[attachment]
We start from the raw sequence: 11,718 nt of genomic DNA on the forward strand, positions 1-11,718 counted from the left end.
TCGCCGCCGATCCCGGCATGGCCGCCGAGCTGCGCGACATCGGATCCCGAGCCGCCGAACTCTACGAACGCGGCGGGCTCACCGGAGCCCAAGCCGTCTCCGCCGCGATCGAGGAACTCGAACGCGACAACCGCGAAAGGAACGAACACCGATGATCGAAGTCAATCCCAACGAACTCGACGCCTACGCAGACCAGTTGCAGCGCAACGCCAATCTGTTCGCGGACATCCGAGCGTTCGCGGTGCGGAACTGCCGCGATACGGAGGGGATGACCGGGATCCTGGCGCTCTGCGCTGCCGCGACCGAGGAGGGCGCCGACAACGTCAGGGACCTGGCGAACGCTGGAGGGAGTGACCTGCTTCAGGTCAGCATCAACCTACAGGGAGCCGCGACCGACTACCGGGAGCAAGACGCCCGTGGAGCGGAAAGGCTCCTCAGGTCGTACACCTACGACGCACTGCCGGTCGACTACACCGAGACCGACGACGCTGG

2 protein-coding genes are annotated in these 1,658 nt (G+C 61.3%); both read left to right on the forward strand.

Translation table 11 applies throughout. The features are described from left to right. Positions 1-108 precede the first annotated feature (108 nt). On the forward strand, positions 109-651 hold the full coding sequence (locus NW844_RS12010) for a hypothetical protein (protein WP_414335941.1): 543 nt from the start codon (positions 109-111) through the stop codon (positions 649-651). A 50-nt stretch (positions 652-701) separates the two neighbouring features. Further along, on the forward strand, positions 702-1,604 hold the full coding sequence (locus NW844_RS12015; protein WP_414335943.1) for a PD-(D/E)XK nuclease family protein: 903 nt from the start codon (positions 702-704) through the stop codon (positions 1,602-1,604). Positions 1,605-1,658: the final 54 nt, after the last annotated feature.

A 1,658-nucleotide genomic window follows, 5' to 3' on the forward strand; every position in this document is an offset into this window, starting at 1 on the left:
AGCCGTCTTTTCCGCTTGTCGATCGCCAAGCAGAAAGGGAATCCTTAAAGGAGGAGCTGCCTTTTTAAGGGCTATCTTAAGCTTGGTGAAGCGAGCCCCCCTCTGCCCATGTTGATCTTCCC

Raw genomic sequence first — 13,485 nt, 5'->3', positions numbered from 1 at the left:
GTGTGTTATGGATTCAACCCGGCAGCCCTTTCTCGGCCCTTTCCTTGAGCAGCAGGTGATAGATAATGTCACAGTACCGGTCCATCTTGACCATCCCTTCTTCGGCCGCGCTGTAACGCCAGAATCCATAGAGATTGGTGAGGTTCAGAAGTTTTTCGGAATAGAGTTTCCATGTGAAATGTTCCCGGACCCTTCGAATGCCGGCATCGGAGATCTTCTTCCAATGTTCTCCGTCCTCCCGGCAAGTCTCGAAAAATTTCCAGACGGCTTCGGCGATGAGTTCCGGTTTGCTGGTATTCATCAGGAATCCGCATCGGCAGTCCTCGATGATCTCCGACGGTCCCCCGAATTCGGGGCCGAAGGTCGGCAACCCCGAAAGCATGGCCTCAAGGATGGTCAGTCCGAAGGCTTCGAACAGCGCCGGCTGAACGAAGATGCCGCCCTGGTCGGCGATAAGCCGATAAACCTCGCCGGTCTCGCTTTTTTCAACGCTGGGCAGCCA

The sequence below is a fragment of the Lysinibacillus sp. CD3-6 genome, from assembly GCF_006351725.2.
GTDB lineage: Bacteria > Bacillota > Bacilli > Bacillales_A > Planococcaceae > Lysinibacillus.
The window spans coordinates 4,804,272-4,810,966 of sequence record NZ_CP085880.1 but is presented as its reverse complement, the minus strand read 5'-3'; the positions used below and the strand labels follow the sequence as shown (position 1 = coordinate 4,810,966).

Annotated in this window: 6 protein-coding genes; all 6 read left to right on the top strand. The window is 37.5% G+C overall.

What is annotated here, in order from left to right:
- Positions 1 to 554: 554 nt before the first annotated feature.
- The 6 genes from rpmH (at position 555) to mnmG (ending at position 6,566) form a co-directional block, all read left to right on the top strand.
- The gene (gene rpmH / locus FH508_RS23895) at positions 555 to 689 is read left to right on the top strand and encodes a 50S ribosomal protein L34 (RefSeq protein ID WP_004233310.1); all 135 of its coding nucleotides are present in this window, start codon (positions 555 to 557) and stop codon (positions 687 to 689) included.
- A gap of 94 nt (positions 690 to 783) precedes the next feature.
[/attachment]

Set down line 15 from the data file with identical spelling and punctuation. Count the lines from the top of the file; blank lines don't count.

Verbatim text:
- The 6 genes from rpmH (at position 555) to mnmG (ending at position 6,566) form a co-directional block, all read left to right on the top strand.